The Bouncing Souls rock their true believers at White Eagle Hall

Jim Testa/ NJ Arts

A funny thing happened to all those kids who started punk bands in the ’70s and ’80s. They grew up; the lucky ones even got old. But they didn’t go away, and neither did their fans.

The Bouncing Souls —New Jersey’s preeminent punk band, fast approaching their 30th anniversary — proved that at Jersey City’s White Eagle Hall on Saturday night, lighting up a sold-out crowd of 800 fans in their 30s, 40s and 50s. Millennials were as hard to find as cocktail dresses in the throng, which heartily sang along to the Souls’ carousing anthems to unity and revelry in leather, denim, band patches, metal studs and the other regalia of punk rock survivors.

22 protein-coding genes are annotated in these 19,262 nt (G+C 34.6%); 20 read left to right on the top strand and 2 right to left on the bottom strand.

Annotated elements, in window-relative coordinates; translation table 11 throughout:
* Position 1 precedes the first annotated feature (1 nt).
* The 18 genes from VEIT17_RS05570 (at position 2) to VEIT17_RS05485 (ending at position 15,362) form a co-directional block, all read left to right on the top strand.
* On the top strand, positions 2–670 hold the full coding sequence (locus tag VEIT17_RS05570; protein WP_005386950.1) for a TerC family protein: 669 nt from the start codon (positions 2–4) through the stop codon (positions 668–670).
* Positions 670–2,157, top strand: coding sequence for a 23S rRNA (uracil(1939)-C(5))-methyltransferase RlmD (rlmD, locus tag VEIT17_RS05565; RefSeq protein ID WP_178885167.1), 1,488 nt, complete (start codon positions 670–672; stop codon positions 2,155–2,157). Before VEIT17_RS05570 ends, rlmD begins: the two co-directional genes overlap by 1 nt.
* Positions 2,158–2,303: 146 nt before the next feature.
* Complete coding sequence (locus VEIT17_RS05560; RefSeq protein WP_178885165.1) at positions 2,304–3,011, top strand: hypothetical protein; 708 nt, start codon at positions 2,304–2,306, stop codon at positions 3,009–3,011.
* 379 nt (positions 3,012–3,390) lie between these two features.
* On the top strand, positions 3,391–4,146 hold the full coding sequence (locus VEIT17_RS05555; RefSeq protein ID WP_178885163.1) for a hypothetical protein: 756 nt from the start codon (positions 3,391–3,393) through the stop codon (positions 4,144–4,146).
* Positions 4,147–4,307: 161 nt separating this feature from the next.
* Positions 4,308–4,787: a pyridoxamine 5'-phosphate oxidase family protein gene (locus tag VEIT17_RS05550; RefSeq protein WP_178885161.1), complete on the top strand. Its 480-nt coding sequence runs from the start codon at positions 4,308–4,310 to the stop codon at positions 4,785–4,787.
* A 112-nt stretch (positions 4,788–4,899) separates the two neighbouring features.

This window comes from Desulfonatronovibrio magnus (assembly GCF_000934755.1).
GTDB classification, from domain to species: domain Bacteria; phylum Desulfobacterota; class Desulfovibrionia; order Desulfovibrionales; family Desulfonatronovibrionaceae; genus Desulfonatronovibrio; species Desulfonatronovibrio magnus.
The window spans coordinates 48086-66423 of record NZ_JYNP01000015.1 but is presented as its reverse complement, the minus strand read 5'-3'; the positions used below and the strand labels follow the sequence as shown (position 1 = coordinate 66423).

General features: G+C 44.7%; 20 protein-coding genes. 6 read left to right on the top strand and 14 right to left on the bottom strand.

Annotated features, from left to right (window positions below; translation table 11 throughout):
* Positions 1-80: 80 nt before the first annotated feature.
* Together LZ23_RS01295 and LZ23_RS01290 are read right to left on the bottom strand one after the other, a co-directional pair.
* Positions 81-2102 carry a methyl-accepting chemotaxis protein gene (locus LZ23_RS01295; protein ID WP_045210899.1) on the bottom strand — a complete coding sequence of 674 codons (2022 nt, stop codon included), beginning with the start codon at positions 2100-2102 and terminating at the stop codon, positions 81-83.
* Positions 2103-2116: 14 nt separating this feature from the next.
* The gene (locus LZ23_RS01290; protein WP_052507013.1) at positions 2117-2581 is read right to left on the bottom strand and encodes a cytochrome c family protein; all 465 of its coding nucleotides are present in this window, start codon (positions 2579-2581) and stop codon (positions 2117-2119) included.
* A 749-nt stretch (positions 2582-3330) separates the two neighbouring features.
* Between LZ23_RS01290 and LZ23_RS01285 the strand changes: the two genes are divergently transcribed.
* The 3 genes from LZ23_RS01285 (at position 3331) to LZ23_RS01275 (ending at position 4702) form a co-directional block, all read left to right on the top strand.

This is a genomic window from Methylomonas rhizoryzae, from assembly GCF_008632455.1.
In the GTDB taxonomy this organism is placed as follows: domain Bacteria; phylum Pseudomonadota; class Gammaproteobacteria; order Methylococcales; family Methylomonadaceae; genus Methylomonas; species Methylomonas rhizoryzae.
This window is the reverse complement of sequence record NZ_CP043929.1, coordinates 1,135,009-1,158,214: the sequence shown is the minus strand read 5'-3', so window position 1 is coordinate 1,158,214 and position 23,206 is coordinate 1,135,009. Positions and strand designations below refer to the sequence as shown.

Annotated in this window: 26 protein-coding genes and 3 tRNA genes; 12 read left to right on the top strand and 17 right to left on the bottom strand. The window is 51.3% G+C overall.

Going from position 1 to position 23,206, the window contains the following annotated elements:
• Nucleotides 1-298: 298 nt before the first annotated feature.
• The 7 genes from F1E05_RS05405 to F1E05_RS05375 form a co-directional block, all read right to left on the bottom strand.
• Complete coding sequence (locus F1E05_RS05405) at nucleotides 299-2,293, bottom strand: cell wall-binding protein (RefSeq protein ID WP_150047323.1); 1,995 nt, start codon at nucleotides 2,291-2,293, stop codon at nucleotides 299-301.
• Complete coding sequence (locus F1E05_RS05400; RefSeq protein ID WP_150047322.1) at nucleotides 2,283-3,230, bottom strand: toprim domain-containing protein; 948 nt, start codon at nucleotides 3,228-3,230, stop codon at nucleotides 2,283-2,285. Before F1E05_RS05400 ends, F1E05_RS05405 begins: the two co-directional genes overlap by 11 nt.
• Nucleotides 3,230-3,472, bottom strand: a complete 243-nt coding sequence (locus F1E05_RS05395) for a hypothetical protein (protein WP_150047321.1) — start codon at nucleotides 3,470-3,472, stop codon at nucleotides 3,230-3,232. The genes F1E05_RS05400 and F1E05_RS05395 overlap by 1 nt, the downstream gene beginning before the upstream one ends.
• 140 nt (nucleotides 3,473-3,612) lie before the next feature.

George Rebelo became the third Bouncing Souls drummer in 2013, but the other band members — singer Greg Attonito, bassist Bryan Kienlen, and guitarist Pete Steinkopf — have played together since 1989, when four Jersey teens decided to move to New Brunswick and start a basement band rather than go to college. From endless summers on the Warped Tour to world tours, and through 10 solid albums, the Bouncing Souls have nurtured their optimistic, simply chorded punk songs into a worldwide brand, spawning a T-shirt company, a booking agency and a record label from within their tight-knit community. And their audience became “True Believers” as well (to borrow the title of a favorite song). Fans don’t go to a Bouncing Souls show to watch but to participate, whether in the obligatory mosh pit or just singing along at the top of their lungs.

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